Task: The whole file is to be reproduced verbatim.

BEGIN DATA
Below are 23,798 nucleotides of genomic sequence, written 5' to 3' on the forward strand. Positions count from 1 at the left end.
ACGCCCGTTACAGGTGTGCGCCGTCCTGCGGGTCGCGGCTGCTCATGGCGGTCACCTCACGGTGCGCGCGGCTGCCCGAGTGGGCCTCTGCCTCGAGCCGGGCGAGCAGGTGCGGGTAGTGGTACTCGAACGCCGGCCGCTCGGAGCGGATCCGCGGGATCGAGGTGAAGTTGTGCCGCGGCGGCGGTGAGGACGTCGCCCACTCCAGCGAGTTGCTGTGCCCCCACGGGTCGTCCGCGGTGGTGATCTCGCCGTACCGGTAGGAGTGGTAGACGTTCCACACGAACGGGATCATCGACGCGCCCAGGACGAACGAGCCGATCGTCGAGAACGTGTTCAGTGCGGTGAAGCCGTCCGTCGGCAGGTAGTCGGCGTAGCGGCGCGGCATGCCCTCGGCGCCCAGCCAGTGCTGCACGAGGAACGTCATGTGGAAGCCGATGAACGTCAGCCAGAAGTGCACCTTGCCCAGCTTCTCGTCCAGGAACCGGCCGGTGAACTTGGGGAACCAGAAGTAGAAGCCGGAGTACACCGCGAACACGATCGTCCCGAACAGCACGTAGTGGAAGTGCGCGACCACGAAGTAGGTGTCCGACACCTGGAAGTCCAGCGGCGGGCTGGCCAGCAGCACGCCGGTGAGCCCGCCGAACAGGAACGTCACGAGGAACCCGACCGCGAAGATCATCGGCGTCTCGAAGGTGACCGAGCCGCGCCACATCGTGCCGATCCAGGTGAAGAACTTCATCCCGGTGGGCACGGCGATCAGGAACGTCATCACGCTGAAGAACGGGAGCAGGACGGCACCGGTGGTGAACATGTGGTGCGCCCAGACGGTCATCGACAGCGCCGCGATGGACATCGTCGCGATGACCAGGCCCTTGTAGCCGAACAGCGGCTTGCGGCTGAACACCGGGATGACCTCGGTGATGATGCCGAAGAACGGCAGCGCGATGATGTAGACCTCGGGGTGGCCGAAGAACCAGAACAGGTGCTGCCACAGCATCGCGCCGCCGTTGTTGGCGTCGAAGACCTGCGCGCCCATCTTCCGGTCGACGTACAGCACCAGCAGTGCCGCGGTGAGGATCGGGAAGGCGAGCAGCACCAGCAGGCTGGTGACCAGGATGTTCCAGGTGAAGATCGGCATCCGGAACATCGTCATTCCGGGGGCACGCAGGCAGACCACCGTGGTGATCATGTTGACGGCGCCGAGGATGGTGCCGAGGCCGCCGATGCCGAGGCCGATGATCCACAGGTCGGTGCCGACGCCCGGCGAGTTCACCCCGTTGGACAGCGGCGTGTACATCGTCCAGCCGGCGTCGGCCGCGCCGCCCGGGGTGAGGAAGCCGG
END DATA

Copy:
Below are 23,798 nucleotides of genomic sequence, written 5' to 3' on the forward strand. Positions count from 1 at the left end.
ACGCCCGTTACAGGTGTGCGCCGTCCTGCGGGTCGCGGCTGCTCATGGCGGTCACCTCACGGTGCGCGCGGCTGCCCGAGTGGGCCTCTGCCTCGAGCCGGGCGAGCAGGTGCGGGTAGTGGTACTCGAACGCCGGCCGCTCGGAGCGGATCCGCGGGATCGAGGTGAAGTTGTGCCGCGGCGGCGGTGAGGACGTCGCCCACTCCAGCGAGTTGCTGTGCCCCCACGGGTCGTCCGCGGTGGTGATCTCGCCGTACCGGTAGGAGTGGTAGACGTTCCACACGAACGGGATCATCGACGCGCCCAGGACGAACGAGCCGATCGTCGAGAACGTGTTCAGTGCGGTGAAGCCGTCCGTCGGCAGGTAGTCGGCGTAGCGGCGCGGCATGCCCTCGGCGCCCAGCCAGTGCTGCACGAGGAACGTCATGTGGAAGCCGATGAACGTCAGCCAGAAGTGCACCTTGCCCAGCTTCTCGTCCAGGAACCGGCCGGTGAACTTGGGGAACCAGAAGTAGAAGCCGGAGTACACCGCGAACACGATCGTCCCGAACAGCACGTAGTGGAAGTGCGCGACCACGAAGTAGGTGTCCGACACCTGGAAGTCCAGCGGCGGGCTGGCCAGCAGCACGCCGGTGAGCCCGCCGAACAGGAACGTCACGAGGAACCCGACCGCGAAGATCATCGGCGTCTCGAAGGTGACCGAGCCGCGCCACATCGTGCCGATCCAGGTGAAGAACTTCATCCCGGTGGGCACGGCGATCAGGAACGTCATCACGCTGAAGAACGGGAGCAGGACGGCACCGGTGGTGAACATGTGGTGCGCCCAGACGGTCATCGACAGCGCCGCGATGGACATCGTCGCGATGACCAGGCCCTTGTAGCCGAACAGCGGCTTGCGGCTGAACACCGGGATGACCTCGGTGATGATGCCGAAGAACGGCAGCGCGATGATGTAGACCTCGGGGTGGCCGAAGAACCAGAACAGGTGCTGCCACAGCATCGCGCCGCCGTTGTTGGCGTCGAAGACCTGCGCGCCCATCTTCCGGTCGACGTACAGCACCAGCAGTGCCGCGGTGAGGATCGGGAAGGCGAGCAGCACCAGCAGGCTGGTGACCAGGATGTTCCAGGTGAAGATCGGCATCCGGAACATCGTCATTCCGGGGGCACGCAGGCAGACCACCGTGGTGATCATGTTGACGGCGCCGAGGATGGTGCCGAGGCCGCCGATGCCGAGGCCGATGATCCACAGGTCGGTGCCGACGCCCGGCGAGTTCACCCCGTTGGACAGCGGCGTGTACATCGTCCAGCCGGCGTCGGCCGCGCCGCCCGGGGTGAGGAAGCCGG